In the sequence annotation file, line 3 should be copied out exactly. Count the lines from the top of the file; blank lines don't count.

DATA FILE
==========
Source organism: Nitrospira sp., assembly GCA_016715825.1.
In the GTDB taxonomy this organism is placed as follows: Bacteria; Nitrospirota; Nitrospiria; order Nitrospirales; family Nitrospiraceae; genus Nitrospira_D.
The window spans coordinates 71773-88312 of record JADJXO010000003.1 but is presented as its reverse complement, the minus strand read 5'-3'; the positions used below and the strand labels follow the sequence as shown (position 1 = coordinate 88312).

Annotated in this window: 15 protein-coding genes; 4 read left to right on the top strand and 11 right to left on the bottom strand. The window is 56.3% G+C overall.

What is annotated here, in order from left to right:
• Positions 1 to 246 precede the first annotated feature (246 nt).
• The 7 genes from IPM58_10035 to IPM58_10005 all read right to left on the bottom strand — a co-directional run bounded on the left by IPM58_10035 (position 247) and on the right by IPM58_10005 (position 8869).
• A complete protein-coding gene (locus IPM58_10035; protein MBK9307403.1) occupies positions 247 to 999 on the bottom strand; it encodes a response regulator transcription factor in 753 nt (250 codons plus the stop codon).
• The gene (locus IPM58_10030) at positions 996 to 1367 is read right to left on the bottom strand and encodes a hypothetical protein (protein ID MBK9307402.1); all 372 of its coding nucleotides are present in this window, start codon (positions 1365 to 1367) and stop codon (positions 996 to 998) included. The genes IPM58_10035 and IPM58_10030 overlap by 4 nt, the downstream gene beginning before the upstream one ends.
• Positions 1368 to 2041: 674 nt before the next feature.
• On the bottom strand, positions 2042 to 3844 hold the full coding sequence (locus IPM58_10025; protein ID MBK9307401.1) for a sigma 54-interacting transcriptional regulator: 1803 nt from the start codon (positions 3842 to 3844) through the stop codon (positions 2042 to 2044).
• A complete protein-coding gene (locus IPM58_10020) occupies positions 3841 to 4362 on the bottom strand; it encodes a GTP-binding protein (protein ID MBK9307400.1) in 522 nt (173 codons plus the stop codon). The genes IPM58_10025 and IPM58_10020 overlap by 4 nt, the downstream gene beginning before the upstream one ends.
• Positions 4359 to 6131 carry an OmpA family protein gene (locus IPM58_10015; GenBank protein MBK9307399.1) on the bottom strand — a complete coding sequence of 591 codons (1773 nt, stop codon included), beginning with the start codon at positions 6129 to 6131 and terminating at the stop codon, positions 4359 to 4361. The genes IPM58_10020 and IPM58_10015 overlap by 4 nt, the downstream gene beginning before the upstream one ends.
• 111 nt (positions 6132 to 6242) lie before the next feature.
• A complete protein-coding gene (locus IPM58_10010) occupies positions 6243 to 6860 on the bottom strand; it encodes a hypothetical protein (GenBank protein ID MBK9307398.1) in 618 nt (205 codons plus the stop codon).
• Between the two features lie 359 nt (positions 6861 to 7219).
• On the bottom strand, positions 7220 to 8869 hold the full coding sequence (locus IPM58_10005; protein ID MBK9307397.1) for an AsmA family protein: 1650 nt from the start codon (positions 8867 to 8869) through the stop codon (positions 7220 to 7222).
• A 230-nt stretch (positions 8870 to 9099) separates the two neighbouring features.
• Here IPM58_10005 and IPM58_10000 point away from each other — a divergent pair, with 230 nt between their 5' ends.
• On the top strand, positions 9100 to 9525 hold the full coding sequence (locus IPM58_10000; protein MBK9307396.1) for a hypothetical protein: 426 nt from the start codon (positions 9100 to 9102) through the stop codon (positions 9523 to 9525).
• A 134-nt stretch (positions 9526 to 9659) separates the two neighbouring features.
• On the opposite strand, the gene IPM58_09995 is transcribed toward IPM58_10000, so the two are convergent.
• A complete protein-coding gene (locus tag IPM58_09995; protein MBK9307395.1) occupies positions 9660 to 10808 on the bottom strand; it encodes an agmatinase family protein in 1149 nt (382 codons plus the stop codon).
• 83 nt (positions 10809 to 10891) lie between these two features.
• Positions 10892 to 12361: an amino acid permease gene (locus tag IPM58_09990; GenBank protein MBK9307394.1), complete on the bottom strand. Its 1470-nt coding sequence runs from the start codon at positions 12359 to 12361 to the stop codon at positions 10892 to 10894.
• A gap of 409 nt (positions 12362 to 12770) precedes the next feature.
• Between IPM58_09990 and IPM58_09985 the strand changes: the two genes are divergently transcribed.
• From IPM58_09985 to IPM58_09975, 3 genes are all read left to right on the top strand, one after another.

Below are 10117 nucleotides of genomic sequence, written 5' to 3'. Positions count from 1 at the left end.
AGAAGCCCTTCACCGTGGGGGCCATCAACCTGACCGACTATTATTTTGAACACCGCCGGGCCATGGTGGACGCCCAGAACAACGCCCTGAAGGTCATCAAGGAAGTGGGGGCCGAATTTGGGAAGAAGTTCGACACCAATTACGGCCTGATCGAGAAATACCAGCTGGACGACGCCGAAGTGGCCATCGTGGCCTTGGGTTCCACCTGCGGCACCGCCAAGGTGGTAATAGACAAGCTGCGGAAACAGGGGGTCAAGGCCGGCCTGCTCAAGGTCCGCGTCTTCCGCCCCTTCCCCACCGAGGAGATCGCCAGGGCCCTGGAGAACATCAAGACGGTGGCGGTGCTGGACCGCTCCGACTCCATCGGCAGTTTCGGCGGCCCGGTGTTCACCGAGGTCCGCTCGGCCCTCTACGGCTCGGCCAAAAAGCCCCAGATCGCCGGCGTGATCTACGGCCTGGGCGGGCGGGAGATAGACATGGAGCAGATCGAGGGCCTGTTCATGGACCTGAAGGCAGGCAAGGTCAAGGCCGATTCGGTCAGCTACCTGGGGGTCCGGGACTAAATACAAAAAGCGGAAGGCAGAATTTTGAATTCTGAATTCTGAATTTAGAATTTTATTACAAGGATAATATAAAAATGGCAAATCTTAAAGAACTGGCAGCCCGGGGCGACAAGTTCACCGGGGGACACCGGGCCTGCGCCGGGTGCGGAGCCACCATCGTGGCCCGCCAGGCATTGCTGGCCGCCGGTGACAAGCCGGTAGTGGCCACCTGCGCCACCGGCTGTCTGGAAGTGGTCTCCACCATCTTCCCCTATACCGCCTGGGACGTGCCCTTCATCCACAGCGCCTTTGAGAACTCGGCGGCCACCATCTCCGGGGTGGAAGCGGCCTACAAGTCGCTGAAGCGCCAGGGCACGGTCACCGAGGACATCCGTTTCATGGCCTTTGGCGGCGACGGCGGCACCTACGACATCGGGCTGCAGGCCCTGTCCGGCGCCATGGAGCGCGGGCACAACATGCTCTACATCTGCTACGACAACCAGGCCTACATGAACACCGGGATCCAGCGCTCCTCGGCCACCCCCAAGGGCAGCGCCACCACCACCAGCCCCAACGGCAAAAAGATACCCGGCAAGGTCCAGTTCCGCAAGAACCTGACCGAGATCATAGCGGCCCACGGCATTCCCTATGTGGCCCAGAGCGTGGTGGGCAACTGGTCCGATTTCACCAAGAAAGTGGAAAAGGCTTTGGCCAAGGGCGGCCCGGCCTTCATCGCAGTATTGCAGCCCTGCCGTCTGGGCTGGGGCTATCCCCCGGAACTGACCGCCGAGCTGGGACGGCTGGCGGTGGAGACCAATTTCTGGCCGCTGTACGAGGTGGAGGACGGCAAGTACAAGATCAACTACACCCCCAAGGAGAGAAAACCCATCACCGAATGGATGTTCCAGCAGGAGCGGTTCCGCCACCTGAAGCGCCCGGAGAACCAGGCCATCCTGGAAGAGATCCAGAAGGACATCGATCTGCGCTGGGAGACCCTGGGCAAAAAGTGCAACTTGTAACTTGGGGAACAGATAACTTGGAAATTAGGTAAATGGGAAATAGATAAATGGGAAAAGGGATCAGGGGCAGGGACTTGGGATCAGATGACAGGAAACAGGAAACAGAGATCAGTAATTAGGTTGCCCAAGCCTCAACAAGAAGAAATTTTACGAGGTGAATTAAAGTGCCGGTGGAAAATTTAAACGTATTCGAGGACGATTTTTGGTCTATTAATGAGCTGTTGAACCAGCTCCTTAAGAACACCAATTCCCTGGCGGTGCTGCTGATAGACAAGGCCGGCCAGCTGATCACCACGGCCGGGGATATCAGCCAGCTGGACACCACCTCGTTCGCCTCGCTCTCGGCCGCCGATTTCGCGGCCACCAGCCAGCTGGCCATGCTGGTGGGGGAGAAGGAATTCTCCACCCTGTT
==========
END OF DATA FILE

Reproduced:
The window spans coordinates 71773-88312 of record JADJXO010000003.1 but is presented as its reverse complement, the minus strand read 5'-3'; the positions used below and the strand labels follow the sequence as shown (position 1 = coordinate 88312).